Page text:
Also very simple for the sports fan to understand is how the game will end. History shows conclusively that empires inevitably fall, the victims of overreach. Just as the US lost in Vietnam, leaving it bloodied and destroyed, so it will lose in Afghanistan and will eventually leave Pakistan, both devastated, but in the long run, beholden to empire. The Vietnamese communists supposedly triumphed — a rare win against empire — but three short decades later are now allying unashamedly with the empire against holdout China. The logic in AfPak is presumably to pack up and leave AfPak a series of sectarian, feuding entities (states?), whose new elites similarly will be reaching out to the empire in the face of holdout Iran.
But these holdouts — China the heir to the communist foe of yesteryear, Iran the Muslim heir to the anti-communists of yesteryear — are now key players in the game, the only ones who play to beat the imperialists, not just to a draw or stalemate. As the prospect of losing the game in Iraq and Afghanistan looms, Iran gains greater regional importance, without having to do much except survive the intense efforts by the empire to subvert it. From a distance, China similarly must only be patient, continuing to expand its economic might. Both these countries, unlike AfPak, Libya, Iraq and Syria, are much more united around a strong sense of historic destiny and national self-awareness — in the end, impossible for the empire to successfully subvert.
America’s increasingly unwilling Pakistan ally is increasingly turning to both. In the wake of the collapse of US-Pakistani relations, Pakistan confirmed its gas pipeline project with Iran would be online by 2013, flouting US pressures to nix the deal and instead wait for the trans-Afghanistan pipe dream (excuse me, pipeline). Iran need not drop bombs or invade its neighbours (it ended any imperial pretensions in the 17th century), but like China, seduce them economically. The pipeline will also export gas to Turkey, Armenia and even Iraq. Iran has excellent relations with nearby India, Russia and, of course, China. But of course, Pakistan’s main lifeline is still the US.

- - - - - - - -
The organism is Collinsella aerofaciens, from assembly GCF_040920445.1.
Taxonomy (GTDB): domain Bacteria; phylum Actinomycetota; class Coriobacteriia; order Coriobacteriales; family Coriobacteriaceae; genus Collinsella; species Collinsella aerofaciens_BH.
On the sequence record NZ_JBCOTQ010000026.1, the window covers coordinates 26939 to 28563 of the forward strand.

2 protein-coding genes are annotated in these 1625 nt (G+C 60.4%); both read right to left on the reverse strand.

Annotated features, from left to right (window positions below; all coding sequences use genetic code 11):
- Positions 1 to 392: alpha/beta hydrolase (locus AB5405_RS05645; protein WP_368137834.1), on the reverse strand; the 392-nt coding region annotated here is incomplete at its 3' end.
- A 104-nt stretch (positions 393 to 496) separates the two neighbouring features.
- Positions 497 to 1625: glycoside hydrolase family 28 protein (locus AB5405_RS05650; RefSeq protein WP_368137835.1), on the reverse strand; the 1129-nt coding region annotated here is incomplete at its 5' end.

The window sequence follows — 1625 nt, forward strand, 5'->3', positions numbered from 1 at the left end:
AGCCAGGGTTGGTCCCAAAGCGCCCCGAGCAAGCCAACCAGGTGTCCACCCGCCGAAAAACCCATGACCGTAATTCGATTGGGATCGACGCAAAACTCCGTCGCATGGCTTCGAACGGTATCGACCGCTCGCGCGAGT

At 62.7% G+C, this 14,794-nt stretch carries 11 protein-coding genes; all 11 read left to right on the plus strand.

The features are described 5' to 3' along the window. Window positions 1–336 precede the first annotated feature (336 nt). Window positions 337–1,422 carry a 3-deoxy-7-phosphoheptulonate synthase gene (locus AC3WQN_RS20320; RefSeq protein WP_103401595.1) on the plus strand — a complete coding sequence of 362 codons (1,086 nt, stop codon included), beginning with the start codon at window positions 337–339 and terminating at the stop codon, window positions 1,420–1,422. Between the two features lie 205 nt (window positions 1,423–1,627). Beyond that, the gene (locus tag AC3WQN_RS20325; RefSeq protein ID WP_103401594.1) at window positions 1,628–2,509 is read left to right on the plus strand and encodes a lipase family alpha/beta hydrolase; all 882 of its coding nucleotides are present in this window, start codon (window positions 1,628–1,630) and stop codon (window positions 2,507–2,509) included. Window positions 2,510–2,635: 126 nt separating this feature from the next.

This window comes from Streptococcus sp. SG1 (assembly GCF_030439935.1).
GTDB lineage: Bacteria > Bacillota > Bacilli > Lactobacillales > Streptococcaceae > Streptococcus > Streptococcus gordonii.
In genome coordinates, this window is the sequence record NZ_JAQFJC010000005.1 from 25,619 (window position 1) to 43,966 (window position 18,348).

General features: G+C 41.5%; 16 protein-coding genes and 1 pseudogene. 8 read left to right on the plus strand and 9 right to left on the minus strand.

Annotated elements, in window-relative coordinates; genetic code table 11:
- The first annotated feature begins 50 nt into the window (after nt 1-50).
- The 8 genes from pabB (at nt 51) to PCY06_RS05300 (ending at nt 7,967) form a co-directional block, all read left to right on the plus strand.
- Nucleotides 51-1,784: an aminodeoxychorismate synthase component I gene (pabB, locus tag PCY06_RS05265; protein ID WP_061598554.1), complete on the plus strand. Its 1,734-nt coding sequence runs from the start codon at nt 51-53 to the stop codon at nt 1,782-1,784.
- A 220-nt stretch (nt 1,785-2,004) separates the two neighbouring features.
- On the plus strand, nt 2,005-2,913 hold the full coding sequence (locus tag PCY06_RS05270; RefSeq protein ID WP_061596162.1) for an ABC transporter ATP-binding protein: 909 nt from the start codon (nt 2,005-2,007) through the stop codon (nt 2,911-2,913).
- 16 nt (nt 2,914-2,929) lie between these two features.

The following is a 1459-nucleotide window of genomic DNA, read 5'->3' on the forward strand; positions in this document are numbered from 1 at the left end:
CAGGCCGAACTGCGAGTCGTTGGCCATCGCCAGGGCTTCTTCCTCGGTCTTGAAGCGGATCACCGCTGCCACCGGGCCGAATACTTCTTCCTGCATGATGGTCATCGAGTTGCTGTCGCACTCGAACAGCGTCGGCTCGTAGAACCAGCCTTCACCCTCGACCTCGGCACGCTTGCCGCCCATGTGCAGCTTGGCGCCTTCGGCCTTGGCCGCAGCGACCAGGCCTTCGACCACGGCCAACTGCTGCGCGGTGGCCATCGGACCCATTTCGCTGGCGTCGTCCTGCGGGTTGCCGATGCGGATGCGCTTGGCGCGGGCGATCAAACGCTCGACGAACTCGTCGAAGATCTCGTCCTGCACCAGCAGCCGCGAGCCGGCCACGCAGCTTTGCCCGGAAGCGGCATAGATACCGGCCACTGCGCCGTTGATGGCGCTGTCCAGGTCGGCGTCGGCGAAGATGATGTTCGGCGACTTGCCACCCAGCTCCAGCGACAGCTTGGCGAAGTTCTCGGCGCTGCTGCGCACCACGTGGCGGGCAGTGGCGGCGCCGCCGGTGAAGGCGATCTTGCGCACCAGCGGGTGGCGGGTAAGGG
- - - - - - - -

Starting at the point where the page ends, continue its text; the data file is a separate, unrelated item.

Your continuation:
Whether the Western intervention in Libya and Syria will turn them into willing (if conservative Islamic) allies of imperialism a la Saudi Arabia, Morocco or, yes, Pakistan, is yet to be seen. But this is the game plan, and the seemingly bizarre friendly fire on its lapdog ally, as happened last week, is from Washington’s point of view merely a blip in the old-fashion regional radar it inherited from Britain. Unless of course Pakistan has its 25 January moment.
Canadian Eric Walberg is known worldwide as a journalist specializing in the Middle East, Central Asia and Russia. A graduate of University of Toronto and Cambridge in economics, he has been writing on East-West relations since the 1980s. He has lived in both the Soviet Union and Russia, and then Uzbekistan, as a UN adviser, writer, translator and lecturer. Presently a writer for the foremost Cairo newspaper, Al Ahram, he is also a regular contributor to Counterpunch, Dissident Voice, Global Research, and Al-Jazeerah. His articles appear in Russian, German, Spanish and Arabic and are accessible at his website ericwalberg.com. His Postmodern Imperialism: Geopolitics and the Great Games is available at http://claritypress.com/Walberg.html or through Amazon.
The views expressed in this article are the author’s own and do not necessarily reflect New Civilisation’s editorial policy.